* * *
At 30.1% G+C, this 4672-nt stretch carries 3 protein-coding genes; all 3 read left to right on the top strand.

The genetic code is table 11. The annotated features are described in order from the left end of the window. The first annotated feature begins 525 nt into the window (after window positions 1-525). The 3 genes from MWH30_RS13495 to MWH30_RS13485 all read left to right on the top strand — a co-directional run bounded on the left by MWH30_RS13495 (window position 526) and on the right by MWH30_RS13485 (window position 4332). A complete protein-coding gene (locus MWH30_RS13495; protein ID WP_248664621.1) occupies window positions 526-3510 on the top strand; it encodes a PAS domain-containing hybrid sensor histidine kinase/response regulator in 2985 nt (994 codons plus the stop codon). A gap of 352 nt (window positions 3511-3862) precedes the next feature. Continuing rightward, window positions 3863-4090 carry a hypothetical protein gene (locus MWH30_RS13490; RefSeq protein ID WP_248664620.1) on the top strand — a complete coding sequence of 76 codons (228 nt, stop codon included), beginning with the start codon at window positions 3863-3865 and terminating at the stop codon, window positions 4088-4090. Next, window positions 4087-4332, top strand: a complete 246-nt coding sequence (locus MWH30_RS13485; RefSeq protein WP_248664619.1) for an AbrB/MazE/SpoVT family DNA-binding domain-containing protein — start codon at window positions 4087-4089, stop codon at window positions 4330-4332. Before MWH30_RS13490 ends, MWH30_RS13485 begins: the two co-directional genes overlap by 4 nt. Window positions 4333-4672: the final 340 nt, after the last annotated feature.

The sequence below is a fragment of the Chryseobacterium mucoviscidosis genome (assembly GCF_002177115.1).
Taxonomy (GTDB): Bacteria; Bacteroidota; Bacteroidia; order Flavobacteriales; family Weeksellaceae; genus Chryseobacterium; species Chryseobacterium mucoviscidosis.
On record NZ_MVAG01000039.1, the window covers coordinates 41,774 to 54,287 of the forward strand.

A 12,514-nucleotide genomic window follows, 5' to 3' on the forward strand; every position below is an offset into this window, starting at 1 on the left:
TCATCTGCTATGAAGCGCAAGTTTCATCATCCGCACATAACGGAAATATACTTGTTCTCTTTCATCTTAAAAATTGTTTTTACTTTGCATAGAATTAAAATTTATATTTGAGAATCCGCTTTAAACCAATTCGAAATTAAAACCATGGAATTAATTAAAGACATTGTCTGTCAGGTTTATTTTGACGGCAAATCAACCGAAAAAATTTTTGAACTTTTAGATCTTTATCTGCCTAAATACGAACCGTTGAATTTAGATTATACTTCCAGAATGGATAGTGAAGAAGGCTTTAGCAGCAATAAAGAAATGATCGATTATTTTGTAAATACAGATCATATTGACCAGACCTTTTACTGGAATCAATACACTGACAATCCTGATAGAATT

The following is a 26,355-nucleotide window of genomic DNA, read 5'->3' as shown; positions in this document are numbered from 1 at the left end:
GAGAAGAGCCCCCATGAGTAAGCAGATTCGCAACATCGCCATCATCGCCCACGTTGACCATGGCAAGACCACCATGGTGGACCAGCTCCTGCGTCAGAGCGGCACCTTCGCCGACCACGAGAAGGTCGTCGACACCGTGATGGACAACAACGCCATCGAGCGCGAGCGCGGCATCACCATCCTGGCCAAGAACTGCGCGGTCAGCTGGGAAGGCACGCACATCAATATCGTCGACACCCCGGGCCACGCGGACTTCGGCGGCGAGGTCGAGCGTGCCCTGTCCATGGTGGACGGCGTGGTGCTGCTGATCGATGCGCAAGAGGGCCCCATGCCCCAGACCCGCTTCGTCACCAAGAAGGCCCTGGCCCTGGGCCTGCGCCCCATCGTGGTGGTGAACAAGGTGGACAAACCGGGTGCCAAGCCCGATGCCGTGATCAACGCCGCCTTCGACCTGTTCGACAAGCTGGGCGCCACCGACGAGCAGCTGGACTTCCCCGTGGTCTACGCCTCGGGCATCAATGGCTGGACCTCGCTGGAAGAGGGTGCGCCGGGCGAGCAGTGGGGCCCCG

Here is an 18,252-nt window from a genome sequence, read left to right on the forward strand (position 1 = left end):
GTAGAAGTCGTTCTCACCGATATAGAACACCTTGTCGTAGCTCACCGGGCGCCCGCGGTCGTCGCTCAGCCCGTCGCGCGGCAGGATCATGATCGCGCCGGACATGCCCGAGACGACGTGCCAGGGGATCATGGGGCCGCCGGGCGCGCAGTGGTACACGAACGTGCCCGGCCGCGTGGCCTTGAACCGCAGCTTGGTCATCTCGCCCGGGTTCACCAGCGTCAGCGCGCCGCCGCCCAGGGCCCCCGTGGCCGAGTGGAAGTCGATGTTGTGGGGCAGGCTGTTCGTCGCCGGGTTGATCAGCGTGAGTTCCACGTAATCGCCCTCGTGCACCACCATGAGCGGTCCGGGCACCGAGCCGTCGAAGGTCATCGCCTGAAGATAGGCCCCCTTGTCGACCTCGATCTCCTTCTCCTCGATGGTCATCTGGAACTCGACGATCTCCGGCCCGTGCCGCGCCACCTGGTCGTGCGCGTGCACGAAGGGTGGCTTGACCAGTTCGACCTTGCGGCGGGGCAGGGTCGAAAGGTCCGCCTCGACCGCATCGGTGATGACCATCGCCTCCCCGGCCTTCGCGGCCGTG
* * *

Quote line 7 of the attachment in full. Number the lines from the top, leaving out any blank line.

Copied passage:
TCATCTGCTATGAAGCGCAAGTTTCATCATCCGCACATAACGGAAATATACTTGTTCTCTTTCATCTTAAAAATTGTTTTTACTTTGCATAGAATTAAAATTTATATTTGAGAATCCGCTTTAAACCAATTCGAAATTAAAACCATGGAATTAATTAAAGACATTGTCTGTCAGGTTTATTTTGACGGCAAATCAACCGAAAAAATTTTTGAACTTTTAGATCTTTATCTGCCTAAATACGAACCGTTGAATTTAGATTATACTTCCAGAATGGATAGTGAAGAAGGCTTTAGCAGCAATAAAGAAATGATCGATTATTTTGTAAATACAGATCATATTGACCAGACCTTTTACTGGAATCAATACACTGACAATCCTGATAGAATT